7. Surely it's impossible to accurately map the effects of tampering so drastically with such an acutely balanced natural process?

    It's impossible to comprehend the complexity of these processes sometimes, I worry it wouldn't be so straight forward...

    1. With measures like this I think everyone would have to accept there would likely be unintended consequences (there usually are) and accept that the risk of doing nothing is greater than the risk of making changes.

      I think it's worth people looking at stuff like this, but I don't know how everyone would agree on it and who would pay for it (unless there was a widespread belief we were facing imminent disaster).

  8. AnonymousMay 18, 2013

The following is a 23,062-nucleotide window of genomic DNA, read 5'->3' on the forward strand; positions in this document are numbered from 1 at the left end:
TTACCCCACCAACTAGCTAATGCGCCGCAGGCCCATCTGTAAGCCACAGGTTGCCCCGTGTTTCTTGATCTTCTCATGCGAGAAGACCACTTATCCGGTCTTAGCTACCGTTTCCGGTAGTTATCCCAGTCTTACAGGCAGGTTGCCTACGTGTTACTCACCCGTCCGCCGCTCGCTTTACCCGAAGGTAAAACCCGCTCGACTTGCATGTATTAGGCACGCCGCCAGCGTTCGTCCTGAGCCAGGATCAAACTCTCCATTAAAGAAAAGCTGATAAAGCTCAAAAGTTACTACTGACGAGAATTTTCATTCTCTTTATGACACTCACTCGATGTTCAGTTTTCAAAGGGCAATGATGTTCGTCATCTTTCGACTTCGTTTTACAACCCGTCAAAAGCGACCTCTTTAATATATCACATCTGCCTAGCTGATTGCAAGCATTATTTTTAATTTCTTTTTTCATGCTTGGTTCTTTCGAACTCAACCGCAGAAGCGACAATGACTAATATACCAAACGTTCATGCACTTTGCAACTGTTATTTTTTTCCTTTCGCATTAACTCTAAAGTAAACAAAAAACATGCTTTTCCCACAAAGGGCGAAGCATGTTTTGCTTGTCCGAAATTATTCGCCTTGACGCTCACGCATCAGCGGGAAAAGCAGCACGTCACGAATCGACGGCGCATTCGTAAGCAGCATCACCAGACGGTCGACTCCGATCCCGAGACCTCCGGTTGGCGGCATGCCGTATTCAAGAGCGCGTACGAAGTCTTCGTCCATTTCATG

Mark, it's not necessary to return to hunter-gatherer, becvause it's not necessary to reduce the environmental damage we (and all animals) cause, to zero. We only need to reduce it to what the planet can naturally re-process. The planet is a homeostatic system, or organism, as we ourselves are, or as our immune system is. Homeostatic systems have a definite capacity to handle whatever's chucked at them - up to a limit. The problem is that we humans have caused the planet's homeostatic limit to be exceeded - but only since as recently as I think 1986. Obviously some 'environmental services' were well exceeded before then, while other 'environmental services' are even still now within their limit - but broadly, the overall limit was first exceeded quite recently. Until then, the planet had been kinda coping - but now it's losing the plot, and damage is accumulating un-handled, year by year. The accumulation is already huge, increasing exponentially, so whatever problems we're seeing now are nothing compared to what's coming. Just stopping the damage now (as if) isn't enough - we must actively assist the planet's natural damage-repair. If we could do that, to handle the accumulation, then we needn't reduce our environmental damage rate as much as you'd think, in order to stay within the planet's current capacity to repair it.